Further, a computer program including computer-program instructions is provided, which, when executed by a computer, cause the computer to perform a method comprising: generating a weighted data set by applying a weight factor to each of a plurality of user event data sets each derived from a previous user event of a second user of a recommendation system, wherein each of said user event data sets comprises a user identifier of the second user, an item identifier of an item involved in the previous user event, and time information on the time of the previous user event, and wherein the weight factor is derived from the time information of the corresponding previous user event; and determining the one or more recommended items based on an algorithm using the weighted data set.

The foregoing paragraphs have been provided by way of general introduction, and are not intended to limit the scope of the following claims. The described embodiments, together with further advantages, will be best understood by reference to the following detailed description taken in conjunction with the accompanying drawings. The elements of the drawings are not necessarily to scale relative to each other.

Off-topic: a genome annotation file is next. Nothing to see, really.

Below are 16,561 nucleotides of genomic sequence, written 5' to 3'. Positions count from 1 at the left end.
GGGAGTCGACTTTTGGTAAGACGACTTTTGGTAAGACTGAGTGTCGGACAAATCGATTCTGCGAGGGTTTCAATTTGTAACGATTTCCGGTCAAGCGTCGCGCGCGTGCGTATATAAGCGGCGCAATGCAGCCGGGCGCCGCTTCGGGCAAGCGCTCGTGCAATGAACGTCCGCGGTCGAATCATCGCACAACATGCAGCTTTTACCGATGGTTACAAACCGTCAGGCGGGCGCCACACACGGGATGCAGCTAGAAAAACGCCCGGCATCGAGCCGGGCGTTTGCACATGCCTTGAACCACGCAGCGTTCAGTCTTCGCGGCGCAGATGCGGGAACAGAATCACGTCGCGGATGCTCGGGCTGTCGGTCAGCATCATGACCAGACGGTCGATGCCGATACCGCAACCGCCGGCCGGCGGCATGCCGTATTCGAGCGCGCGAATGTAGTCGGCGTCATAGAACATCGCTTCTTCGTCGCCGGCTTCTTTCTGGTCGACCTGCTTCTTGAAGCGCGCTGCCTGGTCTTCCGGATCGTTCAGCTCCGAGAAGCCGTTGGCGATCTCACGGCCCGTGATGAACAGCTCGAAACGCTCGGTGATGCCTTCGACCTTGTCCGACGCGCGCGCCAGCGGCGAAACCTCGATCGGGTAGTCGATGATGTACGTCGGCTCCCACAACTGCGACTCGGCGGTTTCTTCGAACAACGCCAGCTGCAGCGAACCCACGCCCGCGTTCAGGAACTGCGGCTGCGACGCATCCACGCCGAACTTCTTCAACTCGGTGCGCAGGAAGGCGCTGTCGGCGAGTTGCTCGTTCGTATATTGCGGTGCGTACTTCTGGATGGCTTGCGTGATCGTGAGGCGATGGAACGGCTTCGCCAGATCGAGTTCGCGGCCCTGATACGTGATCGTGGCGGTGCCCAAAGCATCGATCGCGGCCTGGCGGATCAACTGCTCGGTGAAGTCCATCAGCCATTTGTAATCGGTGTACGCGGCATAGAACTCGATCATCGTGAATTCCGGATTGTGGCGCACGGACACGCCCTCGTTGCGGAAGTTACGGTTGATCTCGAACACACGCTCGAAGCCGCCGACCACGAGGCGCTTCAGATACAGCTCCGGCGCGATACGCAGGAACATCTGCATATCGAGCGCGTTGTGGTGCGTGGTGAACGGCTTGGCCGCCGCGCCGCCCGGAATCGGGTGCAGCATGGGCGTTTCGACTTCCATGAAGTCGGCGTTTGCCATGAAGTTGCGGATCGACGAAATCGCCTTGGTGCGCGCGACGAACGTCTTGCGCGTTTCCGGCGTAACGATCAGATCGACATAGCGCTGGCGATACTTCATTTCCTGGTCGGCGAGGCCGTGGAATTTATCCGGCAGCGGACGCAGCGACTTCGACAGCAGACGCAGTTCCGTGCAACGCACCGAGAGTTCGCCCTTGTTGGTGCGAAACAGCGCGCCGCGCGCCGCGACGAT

BRIEF DESCRIPTION OF THE DRAWINGS

A more complete appreciation of the disclosure and many of the attendant advantages thereof will be readily obtained as the same becomes better understood by reference to the following detailed description when considered in connection with the accompanying drawings, wherein:

FIG. 1A is a schematic flowchart of the steps of recommending one or more items among a plurality of items to a first user of a recommendation system according to an embodiment of the present disclosure;

FIG. 1B is a schematic flowchart for an embodiment of determining items based on an algorithm, according to an embodiment of the present disclosure;

FIG. 2A illustrates how the weight factor W can be derived from an exponential function according to an embodiment of the present disclosure;

FIG. 2B illustrates how the weight factor W can be derived from a linear function according to an embodiment of the present disclosure;

FIG. 2C illustrates how the weight factor W can be derived rank-based from an order of previous user events according to an embodiment of the present disclosure;